Antanagoge (an’-ta-na’-go-gee): Putting a positive spin on something that is nevertheless acknowledged to be negative or difficult.
Life is hard. But it’s life. It is better than death. At least that’s what I think sitting here in my big comfy chair with my remote control in one hand and a martini in the other and a full pack of Marlboro 27s on the end table waiting to be smoked. So, what’s hard about this? I’ll tell you: eventually, I’ll have to pull a “Hungry Wolf” TV dinner out of the freezer, read the microwave instructions, and put the damn thing in the microwave. Inevitably, part of the crust is still frozen when I pull it out. So, I have to shove it in for another minute. Then, the unfrozen part gets burned. What a pain in the ass! There’s just so much about making dinner that’s a pain in the ass—that makes it harder than hell just to eat. There’s a lot of other things too.
I have to drag my garbage cans to the street. Why the hell don’t the garbage haulers drive down my driveway and pick my garbage cans up? Same with my mail—up the driveway I go to get it. What the hell is the mail slot on my door for? Jehovah’s Witnesses” pamphlets? I know I’m going to hell—I don’t need a reminder from them. Then, there’s my job.
It’s not very much better than death. I am a professional birthday clown. My stage name Jabber Warble. I wear a baggy red and green striped costume, a blonde wig, and a big red nose. I don’t wear giant shoes. I think they are ridiculous.
I specialize in balloon tricks—winding up hot dog shaped balloons into animals. I specialize in 8-10 year olds: smelly little imps. I do mostly Dachshunds. I bark with a German accent and the kids love it. My most challenging balloon twist is the hot dog on a bun. It takes two balloons. Often the hotdog won’t fit in the bun laying down, so I have to ad lib. For example, I stick the hot dog in the bun at a perpendicular angle and make it fit. I tell the kids it’s a sail boat, but some of the mothers have told me it reminds them of something else that we could talk about after everybody goes home and their husband and kid have gone to the movies or somewhere else. It is really hard saying “No.” But, I need to maintain my spotless reputation. Once, a mother followed me home. She walked in the door and dropped her raincoat on the floor. She was naked underneath. She came toward insisting that I bark with the German accent. I strained my vocal chords barking. It was scary, and that’s what makes my job hell.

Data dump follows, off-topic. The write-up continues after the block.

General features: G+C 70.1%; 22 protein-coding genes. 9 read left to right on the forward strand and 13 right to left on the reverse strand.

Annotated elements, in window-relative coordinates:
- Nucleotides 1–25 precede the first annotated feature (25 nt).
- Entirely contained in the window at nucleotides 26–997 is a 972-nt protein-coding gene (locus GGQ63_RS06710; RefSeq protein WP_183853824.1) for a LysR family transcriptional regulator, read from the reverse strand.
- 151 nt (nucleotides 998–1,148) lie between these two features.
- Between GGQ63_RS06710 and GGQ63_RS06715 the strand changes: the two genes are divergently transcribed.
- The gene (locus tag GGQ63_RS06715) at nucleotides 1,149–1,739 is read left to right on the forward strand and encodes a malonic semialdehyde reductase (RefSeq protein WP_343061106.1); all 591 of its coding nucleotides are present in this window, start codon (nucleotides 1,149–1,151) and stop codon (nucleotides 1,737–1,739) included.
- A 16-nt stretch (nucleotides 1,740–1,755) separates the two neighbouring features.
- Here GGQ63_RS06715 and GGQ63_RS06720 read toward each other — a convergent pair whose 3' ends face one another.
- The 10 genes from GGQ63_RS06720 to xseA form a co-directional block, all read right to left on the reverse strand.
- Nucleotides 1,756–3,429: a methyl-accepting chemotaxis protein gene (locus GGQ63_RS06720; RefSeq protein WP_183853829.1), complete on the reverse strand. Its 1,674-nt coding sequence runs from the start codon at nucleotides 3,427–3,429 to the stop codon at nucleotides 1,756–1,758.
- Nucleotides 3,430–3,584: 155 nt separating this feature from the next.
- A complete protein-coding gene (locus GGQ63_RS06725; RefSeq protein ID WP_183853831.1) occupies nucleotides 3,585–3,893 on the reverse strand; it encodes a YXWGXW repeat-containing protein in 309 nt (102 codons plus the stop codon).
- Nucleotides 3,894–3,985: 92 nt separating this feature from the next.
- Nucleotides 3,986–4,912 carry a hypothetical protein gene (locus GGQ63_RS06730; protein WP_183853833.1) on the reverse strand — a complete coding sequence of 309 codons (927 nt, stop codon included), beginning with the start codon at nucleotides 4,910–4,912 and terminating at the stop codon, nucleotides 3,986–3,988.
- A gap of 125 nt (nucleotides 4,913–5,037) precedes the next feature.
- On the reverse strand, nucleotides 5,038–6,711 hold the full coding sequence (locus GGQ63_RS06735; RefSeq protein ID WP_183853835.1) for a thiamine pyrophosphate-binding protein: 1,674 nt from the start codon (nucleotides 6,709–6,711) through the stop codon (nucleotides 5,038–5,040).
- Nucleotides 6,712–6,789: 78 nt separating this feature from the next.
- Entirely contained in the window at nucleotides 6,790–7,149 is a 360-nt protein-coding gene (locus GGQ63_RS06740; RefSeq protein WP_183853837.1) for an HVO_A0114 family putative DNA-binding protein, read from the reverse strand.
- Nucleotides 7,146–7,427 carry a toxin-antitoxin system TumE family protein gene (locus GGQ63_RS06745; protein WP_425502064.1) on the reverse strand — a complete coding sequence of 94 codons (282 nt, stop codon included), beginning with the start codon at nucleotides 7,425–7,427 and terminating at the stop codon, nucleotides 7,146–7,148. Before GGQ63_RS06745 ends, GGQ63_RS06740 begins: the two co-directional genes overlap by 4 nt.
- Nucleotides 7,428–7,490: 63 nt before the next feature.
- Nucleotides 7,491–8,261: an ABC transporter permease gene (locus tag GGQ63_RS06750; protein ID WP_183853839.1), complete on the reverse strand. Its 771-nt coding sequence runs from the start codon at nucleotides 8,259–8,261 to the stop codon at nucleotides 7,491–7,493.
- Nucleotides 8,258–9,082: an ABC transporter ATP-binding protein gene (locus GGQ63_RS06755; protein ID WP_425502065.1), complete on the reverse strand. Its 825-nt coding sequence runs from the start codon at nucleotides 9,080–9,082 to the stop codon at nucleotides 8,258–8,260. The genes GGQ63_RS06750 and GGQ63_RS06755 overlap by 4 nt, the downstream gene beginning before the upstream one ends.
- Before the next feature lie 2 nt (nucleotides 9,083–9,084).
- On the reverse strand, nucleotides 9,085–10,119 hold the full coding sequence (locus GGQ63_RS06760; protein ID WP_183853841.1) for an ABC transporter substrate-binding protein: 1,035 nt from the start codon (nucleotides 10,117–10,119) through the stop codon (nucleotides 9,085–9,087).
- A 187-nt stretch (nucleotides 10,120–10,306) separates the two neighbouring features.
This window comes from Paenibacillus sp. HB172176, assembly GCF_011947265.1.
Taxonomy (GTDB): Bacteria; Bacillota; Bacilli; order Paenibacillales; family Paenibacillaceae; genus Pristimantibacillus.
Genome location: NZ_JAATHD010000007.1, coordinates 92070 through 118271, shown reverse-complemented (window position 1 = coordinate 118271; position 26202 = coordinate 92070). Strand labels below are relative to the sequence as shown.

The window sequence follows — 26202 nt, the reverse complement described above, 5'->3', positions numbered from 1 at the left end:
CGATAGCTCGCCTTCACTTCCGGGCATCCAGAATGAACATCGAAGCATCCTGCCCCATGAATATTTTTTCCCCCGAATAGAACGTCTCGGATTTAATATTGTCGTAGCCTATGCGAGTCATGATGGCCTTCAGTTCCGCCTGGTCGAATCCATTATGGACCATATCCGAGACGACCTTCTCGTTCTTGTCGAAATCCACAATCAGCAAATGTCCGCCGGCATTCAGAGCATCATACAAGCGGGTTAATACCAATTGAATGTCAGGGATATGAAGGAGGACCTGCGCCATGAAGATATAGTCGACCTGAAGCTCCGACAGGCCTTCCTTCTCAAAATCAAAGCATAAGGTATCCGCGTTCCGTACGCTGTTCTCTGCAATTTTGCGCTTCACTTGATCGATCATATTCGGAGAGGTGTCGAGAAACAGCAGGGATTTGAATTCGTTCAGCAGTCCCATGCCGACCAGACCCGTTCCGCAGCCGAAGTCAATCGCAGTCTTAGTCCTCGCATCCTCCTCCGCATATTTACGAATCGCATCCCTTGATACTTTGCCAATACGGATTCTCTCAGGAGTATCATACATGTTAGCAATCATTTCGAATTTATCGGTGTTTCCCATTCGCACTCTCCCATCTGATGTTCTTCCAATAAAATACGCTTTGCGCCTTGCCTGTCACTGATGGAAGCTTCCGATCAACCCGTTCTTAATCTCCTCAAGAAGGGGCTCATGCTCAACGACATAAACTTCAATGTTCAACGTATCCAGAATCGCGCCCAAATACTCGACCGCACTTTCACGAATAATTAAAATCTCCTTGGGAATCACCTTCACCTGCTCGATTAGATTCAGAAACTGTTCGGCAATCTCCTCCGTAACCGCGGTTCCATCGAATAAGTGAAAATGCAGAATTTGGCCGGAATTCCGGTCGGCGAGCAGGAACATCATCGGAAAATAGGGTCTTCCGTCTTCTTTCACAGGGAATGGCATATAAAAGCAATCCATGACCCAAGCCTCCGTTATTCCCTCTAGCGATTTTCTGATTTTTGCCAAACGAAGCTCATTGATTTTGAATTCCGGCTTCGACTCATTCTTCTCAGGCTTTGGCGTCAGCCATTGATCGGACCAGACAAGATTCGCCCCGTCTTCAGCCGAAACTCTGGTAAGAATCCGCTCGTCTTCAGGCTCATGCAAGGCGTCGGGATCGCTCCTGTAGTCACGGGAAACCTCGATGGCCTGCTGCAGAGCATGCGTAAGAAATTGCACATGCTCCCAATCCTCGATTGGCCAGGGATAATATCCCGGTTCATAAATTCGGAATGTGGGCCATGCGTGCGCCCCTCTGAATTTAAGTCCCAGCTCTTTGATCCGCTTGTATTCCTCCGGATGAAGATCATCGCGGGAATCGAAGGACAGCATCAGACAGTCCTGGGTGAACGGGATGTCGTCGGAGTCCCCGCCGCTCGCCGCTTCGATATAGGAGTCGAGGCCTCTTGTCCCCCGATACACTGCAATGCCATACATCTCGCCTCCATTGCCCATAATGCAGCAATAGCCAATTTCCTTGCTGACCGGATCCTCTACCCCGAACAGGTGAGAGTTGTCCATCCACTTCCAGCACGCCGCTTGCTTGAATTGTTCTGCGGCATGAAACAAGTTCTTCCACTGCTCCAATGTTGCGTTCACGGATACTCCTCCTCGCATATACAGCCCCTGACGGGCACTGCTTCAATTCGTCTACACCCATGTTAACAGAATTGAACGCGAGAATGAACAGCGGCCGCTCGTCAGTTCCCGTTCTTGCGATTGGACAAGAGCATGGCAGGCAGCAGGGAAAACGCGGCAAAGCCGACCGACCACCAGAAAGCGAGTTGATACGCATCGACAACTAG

Anyway, life is hard, but it beats the hell out of death, or a coma. What do you do in coma? You lay there surrounded by beeping hospital equipment and tubes in your arms monitoring your descent into death, or incremental return to being awake. I think it’s pretty bad to be in that situation, even if you come back to life. It is like trying to do your income taxes on April 14th with no computer, calculator, pencil, or forms, filing for an extension the next day, and buying a plane ticket to someplace you’ve never heard of, like Belarus.
Remember: life is hard, but it could be worse. No matter how hard it gets, just be glad you’re not dead yet.
Definition courtesy of “Silva Rhetoricae” (rhetoric.byu.edu)
Paperback and Kindle editions of The Daily Trope are available at Amazon under the title The Book of Tropes.